THE REPUBLIC OF UGANDA
IN THE HIGH COURT OF UGANDA AT FORT PORTAL
CRIMINAL SESSION CASE No.0028 OF 2005; HELD AT KYENJOJO
UGANDA …………………………………………………………………………….... PROSECUTOR
KATESIGWA PATRICK ………………………………………………………………….. ACCUSED
BEFORE: – THE HONOURABLE MR. JUSTICE CHIGAMOY OWINY – DOLLO.
Katesigwa Patrick, herein referred to as the accused was indicted for the offence of murder in contravention of sections 188 and 189 of the Penal Code Act. The allegations set out in the particulars of the offence, were that on the 20th day of April 2004, at Rugando village, Kikoda Parish, Kihura Sub – County, in Kyenjojo District, the accused murdered Kagoro Francis. The accused’s response to the indictment, when it was read out and explained to him was that he had understood; but he denied it. A plea of “Not Guilty” accordingly entered.
Four ingredients constitute the offence of murder. These are:-
(i) Death of a person.
(ii) That death unlawfully caused.
(iii) There was malice aforethought in causing the said death.
(iv) The participation of the accused in causing the said death.
The prosecution had the duty to strictly prove, beyond reasonable doubt, each of the ingredients listed above, before Court could find the accused guilty and convict him. This being a capital offence, the standard of proof demanded, as was stated in Andrea Obonyo & Others vs. R.  E.A. 542; at p. 550, citing a passage from the judgment of DENNING, L.J. (as he then was), in Bater v. Bater  2 All E.R. 458, and which was also followed in Hornal v. Neuberger Products Ltd.  3 All E.R. 970, and, by the Court of Appeal in Henry H. Ilanga v. M. Manyoka  E.A. 705 (C.A.) – has to be high and with the type of clarity that meets the gravity of the offence charged.
A preliminary inquiry I conducted at the commencement of the trial, in accordance with the provisions of section 66 of the Trial on Indictments Act, resulted in the following agreed facts being admitted in evidence. These were that: Kagoro Francis died; and Dr. Waiswa Musa Kasadha carried out a post mortem examination on the body, on the 21st April 2004. His findings were that: the clothes on the deceased were bloodstained, and there were extensive cut wounds all over the neck and chest; and the cause of death was haemorrhagic shock from severe bleeding as a result of the cut wounds extending to the right carotid sheath in the neck; and the weapon used was likely to have been a panga. The post mortem report was exhibited as CE1.
The prosecution thereafter adduced evidence from seven witnesses in its bid to discharge the burden of proof that lay on it. The witnesses were:
(i) No. 23058 Bwambale Jasmine Jockonus – PW1; a police officer who investigated the crime, and arrested the accused.
(ii) No 32872 Bamwesigye Laban – PW2; a police officer who co-investigated the crime and, together with PW1, arrested the accused.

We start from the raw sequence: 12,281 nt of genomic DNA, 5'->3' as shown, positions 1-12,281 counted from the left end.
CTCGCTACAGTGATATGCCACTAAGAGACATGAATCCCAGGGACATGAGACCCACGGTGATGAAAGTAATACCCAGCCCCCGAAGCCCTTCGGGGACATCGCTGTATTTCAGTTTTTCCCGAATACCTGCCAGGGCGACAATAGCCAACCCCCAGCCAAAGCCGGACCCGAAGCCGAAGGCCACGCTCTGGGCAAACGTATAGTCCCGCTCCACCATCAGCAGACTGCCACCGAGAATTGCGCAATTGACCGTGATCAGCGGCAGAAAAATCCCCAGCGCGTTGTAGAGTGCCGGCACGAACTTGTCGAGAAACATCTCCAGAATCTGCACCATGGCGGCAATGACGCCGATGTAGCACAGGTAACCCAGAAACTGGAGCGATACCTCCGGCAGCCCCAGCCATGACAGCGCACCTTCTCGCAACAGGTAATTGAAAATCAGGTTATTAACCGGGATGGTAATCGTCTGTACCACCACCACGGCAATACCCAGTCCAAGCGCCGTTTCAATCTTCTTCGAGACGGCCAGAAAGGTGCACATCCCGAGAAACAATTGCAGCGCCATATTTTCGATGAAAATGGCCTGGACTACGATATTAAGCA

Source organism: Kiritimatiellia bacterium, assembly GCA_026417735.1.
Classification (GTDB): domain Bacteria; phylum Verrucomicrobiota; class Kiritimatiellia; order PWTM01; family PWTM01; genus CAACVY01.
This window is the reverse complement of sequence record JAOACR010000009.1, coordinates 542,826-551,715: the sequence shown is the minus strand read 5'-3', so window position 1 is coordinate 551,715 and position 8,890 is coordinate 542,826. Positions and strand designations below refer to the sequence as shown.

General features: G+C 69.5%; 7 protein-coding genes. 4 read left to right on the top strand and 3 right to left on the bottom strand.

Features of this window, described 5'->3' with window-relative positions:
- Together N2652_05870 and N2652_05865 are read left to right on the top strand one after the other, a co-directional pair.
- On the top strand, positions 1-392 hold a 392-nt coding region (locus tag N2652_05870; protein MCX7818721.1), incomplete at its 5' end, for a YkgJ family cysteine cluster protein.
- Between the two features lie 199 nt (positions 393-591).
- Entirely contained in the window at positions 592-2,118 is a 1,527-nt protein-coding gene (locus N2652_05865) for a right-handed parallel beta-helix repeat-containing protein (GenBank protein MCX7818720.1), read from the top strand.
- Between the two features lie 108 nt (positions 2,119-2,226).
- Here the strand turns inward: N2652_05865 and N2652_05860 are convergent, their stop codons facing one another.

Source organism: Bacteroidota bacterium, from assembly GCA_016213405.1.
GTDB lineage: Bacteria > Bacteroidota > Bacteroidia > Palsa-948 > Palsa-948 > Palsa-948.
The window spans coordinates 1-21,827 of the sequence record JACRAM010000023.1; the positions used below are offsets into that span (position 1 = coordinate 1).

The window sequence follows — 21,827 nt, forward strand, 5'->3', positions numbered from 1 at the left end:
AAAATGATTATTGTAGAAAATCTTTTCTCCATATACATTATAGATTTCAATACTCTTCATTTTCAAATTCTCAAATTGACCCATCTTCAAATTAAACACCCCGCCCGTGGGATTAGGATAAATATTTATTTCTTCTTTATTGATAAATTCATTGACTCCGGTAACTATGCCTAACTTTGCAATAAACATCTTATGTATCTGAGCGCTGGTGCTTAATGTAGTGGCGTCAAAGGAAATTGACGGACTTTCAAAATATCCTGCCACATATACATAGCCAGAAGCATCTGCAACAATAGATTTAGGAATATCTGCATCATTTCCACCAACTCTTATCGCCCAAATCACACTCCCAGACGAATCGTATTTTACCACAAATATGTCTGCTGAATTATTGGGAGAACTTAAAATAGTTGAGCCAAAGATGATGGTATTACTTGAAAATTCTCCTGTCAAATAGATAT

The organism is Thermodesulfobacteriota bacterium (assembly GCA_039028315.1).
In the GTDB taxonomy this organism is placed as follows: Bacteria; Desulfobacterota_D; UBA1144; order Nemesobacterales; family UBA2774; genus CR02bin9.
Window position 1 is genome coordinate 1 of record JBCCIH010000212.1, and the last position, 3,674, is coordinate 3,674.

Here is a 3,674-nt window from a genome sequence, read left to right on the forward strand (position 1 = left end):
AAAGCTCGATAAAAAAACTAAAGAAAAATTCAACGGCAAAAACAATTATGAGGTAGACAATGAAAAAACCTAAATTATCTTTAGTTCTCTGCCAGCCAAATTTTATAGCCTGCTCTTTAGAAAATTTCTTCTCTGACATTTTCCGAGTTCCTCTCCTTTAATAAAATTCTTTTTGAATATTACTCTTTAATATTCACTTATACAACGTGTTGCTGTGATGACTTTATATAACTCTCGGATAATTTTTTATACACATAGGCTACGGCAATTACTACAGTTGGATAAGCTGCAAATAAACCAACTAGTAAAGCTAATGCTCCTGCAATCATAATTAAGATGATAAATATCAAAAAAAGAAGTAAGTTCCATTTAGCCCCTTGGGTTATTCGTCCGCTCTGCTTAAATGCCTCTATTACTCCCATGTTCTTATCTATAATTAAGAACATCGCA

(iii) Dr. Waiswa Musa Kasadha – PW3; the medical doctor who carried out the post mortem whose report was admitted as part of the agreed facts.
(iv) Byaruhanga Peter – PW4; a trader and village mate of the accused.
Kaboha Wilson – PW5; neighbour to the deceased.
(v) Margaret Kabatalesa – PW6; daughter to the deceased and formerly wife to the accused.
(vi) Kabasinguzi Pellusi – PW7; former employer of the accused.
The death of Kagoro Francis was proved by the direct evidence from all the prosecution witnesses and the accused himself; who all saw the dead body. The post mortem report also established that death. Accordingly then, the requirements set in Kimweri vs. Republic  E.A. 452; that proof of death may be established by the evidence of eye witnesses to the corpse is satisfied. The defence conceded that this ingredient was proved.
Whenever there is any incident of homicide, the presumption is that it was unlawful. This presumption is however open to rebuttal by the accused by adducing evidence showing that the homicide was committed under any excusable circumstances. These are: either that the death was accidentally caused, or that it took place in defence of person or property, or that there had been provocation, or that it was committed in the execution of a lawful order; (See R. vs. Gusambizi s/o Wesonga (1948) 15 E.A.C.A. 65; Uganda vs. Bosco Okello alias Anyanya, H.C. Crim. Sess. Case No. 143 of 1991, [1992 - 1993] H.C.B. 68; Uganda vs. Francis Gayira & Anor. H.C. Crim. Sess. Case No. 470 of 1995, [1994 - 1995] H.C.B. 16).
Unlike for proof of the murder charged, the standard of proof for a rebuttal as was laid down in Festo Shirabu s/o Musungu vs. R (22) E.A.C.A. 454, is only on a balance of probabilities. As was manifest from the post mortem report referred to above, the deceased had extensive cut wounds all over the neck and chest. The injuries inflicted on the deceased were certainly severe. The other prosecution witnesses who saw the body attested to the severity of the injuries. There was a trail of blood from his house leading to the place where his body was discovered.
The deceased then definitely died in the hands of some person; and the nature of the injuries found on him excludes any of the possible excusable circumstances listed above. The ingredient of unlawful causation was therefore successfully disposed of by the prosecution, beyond any reasonable doubt; and as conceded by the defence, to their satisfaction.
With regard to whether or not the unlawful causation of the death in issue was executed with malice aforethought, it is in the Penal Code Act that malice aforethought is clearly defined as follows: